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authorJames Raynard <jraynard@FreeBSD.org>1997-10-19 13:32:14 +0000
committerJames Raynard <jraynard@FreeBSD.org>1997-10-19 13:32:14 +0000
commitf10114b0930d555e3ce46f50653660aa9f22a9b0 (patch)
tree4841dab3dcf007289f4f5684baaf526dc9007c16
parent040d6afbbeb05074759b2992a3675611c3170959 (diff)
downloaddoc-f10114b0930d555e3ce46f50653660aa9f22a9b0.tar.gz
doc-f10114b0930d555e3ce46f50653660aa9f22a9b0.zip
Spelling, grammar cleanups
Notes
Notes: svn path=/head/; revision=2078
-rw-r--r--handbook/booting.sgml40
-rw-r--r--handbook/ctm.sgml20
-rw-r--r--handbook/cvsup.sgml4
-rw-r--r--handbook/dma.sgml16
-rw-r--r--handbook/kernelconfig.sgml4
-rw-r--r--handbook/kerneldebug.sgml54
-rw-r--r--handbook/kernelopts.sgml22
-rw-r--r--handbook/linuxemu.sgml42
-rw-r--r--handbook/memoryuse.sgml4
-rw-r--r--handbook/policies.sgml6
-rw-r--r--handbook/porting.sgml10
-rw-r--r--handbook/stable.sgml6
12 files changed, 114 insertions, 114 deletions
diff --git a/handbook/booting.sgml b/handbook/booting.sgml
index 5147542962..c3c8d6cf97 100644
--- a/handbook/booting.sgml
+++ b/handbook/booting.sgml
@@ -3,7 +3,7 @@
This conversion has been made by Ollivier Robert.
- $Id: booting.sgml,v 1.13 1997-02-22 12:58:10 peter Exp $
+ $Id: booting.sgml,v 1.14 1997-10-19 13:32:04 jraynard Exp $
<!DOCTYPE linuxdoc PUBLIC "-//FreeBSD//DTD linuxdoc//EN">
@@ -14,7 +14,7 @@
<author>Poul-Henning Kamp, <tt/&lt;phk@login.dknet.dk&gt;/</author>
<date>v1.1, April 26th</date>
<abstract>
- Booting FreeBSD is essentially a three step: Load the kernel,
+ Booting FreeBSD is essentially a three step process: load the kernel,
determine the root filesystem and initialize user-land things. This
leads to some interesting possibilities as shown below...
</abstract>
@@ -26,7 +26,7 @@
<p><em>Contributed by &a.phk;. v1.1, April 26th.</em>
- Booting FreeBSD is essentially a three step: Load the kernel,
+ Booting FreeBSD is essentially a three step process: load the kernel,
determine the root filesystem and initialize user-land things. This
leads to some interesting possibilities shown below.
@@ -34,14 +34,14 @@
<p>
We presently have three basic mechanisms for loading the
kernel as described below:
- They all pass some
+ they all pass some
information to the kernel to help the kernel decide what to do
next.
<descrip>
<tag>Biosboot</tag>
- Biosboot is our ``bootblocks'', it consists of two files, which
+ Biosboot is our ``bootblocks''. It consists of two files which
will be installed in the first 8Kbytes of the floppy or hard-disk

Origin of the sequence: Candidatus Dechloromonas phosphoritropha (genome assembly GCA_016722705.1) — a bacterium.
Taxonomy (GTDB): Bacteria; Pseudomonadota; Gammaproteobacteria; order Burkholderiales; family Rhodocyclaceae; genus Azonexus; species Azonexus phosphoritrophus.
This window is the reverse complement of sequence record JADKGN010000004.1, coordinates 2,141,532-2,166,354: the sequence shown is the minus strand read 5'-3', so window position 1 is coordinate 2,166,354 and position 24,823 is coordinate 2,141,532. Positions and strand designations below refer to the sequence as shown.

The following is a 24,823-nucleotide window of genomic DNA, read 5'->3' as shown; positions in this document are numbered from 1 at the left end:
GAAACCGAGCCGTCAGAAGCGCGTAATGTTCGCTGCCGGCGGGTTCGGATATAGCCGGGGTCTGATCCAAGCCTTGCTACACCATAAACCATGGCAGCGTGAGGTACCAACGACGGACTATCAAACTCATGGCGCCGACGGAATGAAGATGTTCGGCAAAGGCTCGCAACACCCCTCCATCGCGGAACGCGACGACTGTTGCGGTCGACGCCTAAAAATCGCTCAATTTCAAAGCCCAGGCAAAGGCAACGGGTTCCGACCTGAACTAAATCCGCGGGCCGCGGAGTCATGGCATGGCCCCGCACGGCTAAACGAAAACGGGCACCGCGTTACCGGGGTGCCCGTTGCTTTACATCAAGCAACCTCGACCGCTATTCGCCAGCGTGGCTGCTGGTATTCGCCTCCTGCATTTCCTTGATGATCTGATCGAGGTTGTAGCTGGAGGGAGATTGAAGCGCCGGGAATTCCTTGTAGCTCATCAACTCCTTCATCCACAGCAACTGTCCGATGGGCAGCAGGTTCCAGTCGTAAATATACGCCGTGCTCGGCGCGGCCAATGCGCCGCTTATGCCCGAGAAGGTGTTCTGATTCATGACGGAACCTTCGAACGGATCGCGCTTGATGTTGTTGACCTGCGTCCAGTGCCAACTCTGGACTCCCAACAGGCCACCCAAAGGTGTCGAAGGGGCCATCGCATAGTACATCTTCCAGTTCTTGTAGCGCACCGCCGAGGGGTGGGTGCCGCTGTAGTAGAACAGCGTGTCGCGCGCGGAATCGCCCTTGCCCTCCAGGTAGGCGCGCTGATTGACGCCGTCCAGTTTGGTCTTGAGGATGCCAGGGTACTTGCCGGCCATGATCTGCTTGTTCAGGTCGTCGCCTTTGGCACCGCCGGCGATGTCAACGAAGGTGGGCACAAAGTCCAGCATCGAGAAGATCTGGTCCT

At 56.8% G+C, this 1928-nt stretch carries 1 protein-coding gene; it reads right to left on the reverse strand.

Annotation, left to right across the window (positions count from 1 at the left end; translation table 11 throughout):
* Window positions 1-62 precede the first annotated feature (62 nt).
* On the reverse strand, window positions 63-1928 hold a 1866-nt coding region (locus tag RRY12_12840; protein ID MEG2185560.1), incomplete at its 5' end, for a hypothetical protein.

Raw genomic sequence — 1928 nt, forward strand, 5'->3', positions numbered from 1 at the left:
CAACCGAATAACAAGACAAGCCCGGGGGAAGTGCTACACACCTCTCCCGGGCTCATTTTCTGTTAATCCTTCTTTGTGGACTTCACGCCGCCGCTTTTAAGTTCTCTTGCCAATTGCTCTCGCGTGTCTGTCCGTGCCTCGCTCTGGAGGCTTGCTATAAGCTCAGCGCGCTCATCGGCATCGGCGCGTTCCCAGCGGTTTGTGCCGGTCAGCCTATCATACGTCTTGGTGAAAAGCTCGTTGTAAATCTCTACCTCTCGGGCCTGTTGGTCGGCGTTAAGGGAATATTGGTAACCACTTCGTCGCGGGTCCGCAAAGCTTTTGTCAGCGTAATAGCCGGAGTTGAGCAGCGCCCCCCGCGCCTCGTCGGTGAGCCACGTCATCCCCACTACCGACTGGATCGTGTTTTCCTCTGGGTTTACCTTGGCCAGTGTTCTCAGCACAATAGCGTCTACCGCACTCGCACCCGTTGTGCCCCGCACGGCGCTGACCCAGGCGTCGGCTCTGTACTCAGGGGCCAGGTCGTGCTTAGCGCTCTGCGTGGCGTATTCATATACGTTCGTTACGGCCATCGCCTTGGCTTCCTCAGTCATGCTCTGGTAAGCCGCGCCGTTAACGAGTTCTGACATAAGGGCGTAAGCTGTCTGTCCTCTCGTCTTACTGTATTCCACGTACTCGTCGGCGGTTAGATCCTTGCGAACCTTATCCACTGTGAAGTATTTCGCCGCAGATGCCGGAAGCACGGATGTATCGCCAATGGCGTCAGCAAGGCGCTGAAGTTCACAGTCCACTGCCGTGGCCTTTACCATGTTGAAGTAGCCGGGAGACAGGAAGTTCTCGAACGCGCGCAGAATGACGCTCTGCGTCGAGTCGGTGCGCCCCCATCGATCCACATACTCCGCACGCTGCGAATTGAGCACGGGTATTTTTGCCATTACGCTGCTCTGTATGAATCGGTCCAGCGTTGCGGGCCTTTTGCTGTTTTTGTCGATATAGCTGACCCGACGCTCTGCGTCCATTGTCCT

slice to be booted from.
@@ -71,7 +71,7 @@
<p>
Once the kernel is loaded and the boot-code jumps to it, the kernel
will initialize itself, trying to determine what hardware is
- present and so on, and then it needs to find a root filesystem.
+ present and so on; it then needs to find a root filesystem.
Presently we support the following types of root filesystems:
@@ -83,15 +83,15 @@
<tag>MSDOS</tag>
- While this is technically possible, it is not particular useful,
- because of ``FAT'' filesystems inability to make links, device
- nodes and such ``UNIXisms''.
+ While this is technically possible, it is not particular useful
+ because of the ``FAT'' filesystem's inability to deal with links,
+ device nodes and other such ``UNIXisms''.
<tag>MFS</tag>
This is actually a UFS filesystem which has been compiled into
the kernel. That means that the kernel does not really need any
- disks/floppies or other HW to function.
+ hard disks, floppies or other hardware to function.
<tag>CD9660</tag>
@@ -106,16 +106,16 @@
<sect1><heading>Initialize user-land things</heading>
<p>
- To get the user-land going, when the kernel has finished
- initialization, it will create a process with ``<tt/pid == 1/'' and execute
- a program on the root filesystem, this program is normally
+ To get the user-land going, the kernel, when it has finished
+ initialization, will create a process with ``<tt/pid == 1/'' and execute
+ a program on the root filesystem; this program is normally
``<tt>/sbin/init</tt>''.
You can substitute any program for /sbin/init, as long as you keep
in mind that:
- there is no stdin/out/err unless you open it yourself, if you exit,
- the machine panics, signal handling is special for ``<tt/pid ==
+ there is no stdin/out/err unless you open it yourself. If you exit,
+ the machine panics. Signal handling is special for ``<tt/pid ==
1/''.
An example of this is the ``<tt>/stand/sysinstall</tt>''
@@ -139,7 +139,7 @@
(etc...)<newline>
</itemize>
- Now you run FreeBSD without repartitioning your hard disk...
+ Now you are running FreeBSD without repartitioning your hard disk...
<tag/B -- Using NFS/
@@ -147,25 +147,25 @@
<tt>/nfs</tt>, chroots to <tt>/nfs</tt> and executes
<tt>/sbin/init</tt> there
- Now you run FreeBSD diskless, even though you do not control
+ Now you are running FreeBSD diskless, even though you do not control
the NFS server...